The novel pays fitting reverence to Dickinson by creating a rounded, enigmatic, and complex figure, who has already begun to retreat from the world, owing to her decision to dedicate her life to writing poetry. However, it is when the novel attempts to get inside the consciousness of this poet and have the Dickinson character explain her life choices that the writing becomes strained and the narrative voice unconvincing. In one extraordinary section from the novel, we hear Dickinson record her ongoing struggle to create a space for her poetry and to explain to others why she often refuses to leave her home: “But how can I explain that each time I get to the threshold, my need for seclusion stops me? The quarantine of my room—its peace and the words I conjure there—call me back from the doorway. Ada could not truly appreciate that the pull on me of words, and the retreat needed to write them, is stronger than the pull of people” (52-3). Would the real Dickinson have thought this? Would she have made the following reflections: “shall I withdraw and become a complete hermit, sociable only with those who know me best and will not think to upbraid me for loving solitude” or “This decision—to wear white—sings poetry to me: it will speak of my obedience to words, my dedication. It may signify that to me only, perhaps, but to whom else do I need to show my allegiance?” (101, 120). Reading such sections, one wonders about the wisdom of ever attempting to render the thought processes or delve into the mind of a literary genius such as Dickinson whose inner life is so very difficult for anyone to imagine.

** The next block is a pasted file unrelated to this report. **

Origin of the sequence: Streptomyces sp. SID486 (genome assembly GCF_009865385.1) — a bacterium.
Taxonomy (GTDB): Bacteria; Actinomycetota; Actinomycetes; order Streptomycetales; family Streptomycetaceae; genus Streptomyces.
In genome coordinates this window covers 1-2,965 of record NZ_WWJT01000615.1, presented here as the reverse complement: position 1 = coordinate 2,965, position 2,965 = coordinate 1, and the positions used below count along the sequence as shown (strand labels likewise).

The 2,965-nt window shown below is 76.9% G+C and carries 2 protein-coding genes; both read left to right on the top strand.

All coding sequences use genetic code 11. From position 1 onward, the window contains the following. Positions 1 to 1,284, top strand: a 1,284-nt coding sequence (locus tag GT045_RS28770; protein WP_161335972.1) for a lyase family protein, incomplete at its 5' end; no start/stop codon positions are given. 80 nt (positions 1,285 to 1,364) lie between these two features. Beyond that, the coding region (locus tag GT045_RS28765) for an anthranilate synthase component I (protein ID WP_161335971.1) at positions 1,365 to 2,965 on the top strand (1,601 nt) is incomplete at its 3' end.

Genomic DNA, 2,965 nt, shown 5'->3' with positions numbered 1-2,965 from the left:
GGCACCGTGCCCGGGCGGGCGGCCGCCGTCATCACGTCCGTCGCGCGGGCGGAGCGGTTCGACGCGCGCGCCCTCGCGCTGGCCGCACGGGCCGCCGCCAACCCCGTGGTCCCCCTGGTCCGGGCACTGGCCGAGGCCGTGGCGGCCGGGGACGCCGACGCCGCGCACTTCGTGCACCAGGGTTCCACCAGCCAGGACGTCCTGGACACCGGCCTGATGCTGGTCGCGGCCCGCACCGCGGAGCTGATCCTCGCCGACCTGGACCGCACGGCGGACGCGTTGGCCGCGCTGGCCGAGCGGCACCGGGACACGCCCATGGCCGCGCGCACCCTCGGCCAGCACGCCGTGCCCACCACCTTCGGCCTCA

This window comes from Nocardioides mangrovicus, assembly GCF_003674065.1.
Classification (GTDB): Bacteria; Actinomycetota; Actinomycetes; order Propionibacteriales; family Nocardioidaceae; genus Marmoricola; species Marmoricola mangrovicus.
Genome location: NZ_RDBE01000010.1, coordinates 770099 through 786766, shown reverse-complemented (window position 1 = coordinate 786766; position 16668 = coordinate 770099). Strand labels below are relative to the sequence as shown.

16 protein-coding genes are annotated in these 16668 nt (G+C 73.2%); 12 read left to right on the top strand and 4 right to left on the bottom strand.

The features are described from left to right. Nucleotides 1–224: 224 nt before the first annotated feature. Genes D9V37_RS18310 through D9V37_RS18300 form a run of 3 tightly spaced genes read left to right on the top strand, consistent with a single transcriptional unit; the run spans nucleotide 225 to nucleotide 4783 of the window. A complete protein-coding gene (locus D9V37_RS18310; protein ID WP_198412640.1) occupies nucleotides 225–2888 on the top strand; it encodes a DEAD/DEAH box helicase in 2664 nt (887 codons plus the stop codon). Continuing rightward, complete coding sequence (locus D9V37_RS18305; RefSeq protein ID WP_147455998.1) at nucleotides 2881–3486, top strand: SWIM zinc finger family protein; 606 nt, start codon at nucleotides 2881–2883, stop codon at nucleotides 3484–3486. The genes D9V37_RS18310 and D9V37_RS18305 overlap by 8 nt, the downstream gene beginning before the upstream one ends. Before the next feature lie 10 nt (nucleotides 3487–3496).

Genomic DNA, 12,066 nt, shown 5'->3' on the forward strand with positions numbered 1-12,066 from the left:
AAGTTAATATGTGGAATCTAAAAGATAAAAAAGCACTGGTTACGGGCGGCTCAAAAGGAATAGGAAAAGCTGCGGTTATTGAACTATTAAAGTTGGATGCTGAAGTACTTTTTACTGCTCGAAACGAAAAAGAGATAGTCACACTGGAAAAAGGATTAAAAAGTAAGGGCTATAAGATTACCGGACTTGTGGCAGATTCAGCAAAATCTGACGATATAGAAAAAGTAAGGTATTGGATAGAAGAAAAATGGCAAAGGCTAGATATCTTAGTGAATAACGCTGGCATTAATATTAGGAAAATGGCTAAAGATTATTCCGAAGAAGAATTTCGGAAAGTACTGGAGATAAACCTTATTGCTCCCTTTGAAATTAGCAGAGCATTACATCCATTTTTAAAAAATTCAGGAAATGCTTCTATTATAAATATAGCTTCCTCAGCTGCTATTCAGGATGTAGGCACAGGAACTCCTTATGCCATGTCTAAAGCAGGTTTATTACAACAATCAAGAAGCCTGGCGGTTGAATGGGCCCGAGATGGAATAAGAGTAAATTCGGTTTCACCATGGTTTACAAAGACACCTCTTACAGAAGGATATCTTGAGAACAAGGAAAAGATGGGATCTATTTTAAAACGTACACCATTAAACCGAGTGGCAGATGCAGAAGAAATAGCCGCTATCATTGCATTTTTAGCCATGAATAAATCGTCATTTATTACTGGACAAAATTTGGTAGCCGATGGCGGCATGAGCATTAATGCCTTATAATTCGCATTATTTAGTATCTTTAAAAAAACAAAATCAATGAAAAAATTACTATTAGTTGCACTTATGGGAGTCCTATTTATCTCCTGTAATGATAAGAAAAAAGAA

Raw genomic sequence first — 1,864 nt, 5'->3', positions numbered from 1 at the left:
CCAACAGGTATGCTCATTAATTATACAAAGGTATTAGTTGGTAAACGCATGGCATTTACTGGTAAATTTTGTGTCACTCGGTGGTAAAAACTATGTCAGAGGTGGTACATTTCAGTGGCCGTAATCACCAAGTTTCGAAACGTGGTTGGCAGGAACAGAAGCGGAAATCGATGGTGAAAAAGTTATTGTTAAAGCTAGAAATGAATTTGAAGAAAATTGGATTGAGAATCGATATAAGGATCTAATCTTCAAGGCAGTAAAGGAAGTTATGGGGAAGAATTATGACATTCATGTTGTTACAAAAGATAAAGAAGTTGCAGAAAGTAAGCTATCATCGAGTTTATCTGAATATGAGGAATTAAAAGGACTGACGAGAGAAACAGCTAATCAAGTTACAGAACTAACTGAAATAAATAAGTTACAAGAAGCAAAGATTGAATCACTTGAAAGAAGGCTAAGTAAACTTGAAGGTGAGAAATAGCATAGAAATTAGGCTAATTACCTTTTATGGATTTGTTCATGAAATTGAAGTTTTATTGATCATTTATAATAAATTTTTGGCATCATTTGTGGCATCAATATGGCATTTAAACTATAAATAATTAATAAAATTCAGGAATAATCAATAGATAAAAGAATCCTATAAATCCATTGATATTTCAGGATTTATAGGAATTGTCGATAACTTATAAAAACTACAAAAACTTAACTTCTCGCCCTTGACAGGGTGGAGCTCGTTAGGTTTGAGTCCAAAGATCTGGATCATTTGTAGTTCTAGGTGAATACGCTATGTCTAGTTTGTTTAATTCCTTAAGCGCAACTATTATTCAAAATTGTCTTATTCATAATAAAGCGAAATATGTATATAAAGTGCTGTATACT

Much better are the sections in which Dickinson’s competing desires for both intimacy and distance are enacted in and through her interactions with others. She tells her nearest neighbor and beloved sister-in-law, Susan Dickinson: “I love you from a distance because I have no choice” (135). The high points of the novel are certainly such moments of interpersonal contact, in particular her conversations with Ada, but also Ada’s own perspective on, reflections about, and feelings towards the poet. The other most striking scenes are those that connect domestic activities with the creation, discussion, or recitation of poetry. In the novel, poetry is created when quotidian perceptions, impressions, and ideas are transformed. To demonstrate this, O’Connor quotes from and positions some of Dickinson’s most evocative lines within the daily exchanges between Dickinson and other characters, and she also incorporates or translates Dickinson’s language into the prose of the novel. Those who know Dickinson’s writings very well will recognize this transformative process and perhaps also notice references to and echoes of some of Dickinson’s favorite writers among her thoughts; for example, referring to the character who is murdered in the course of the novel, Dickinson paraphrases a line from Shakespeare’s Macbeth to express her fear that “alas, all of great Neptune’s ocean cannot wash his killer clean” (223). As she tells Ada, “We need nothing else when we have Shakespeare” (25).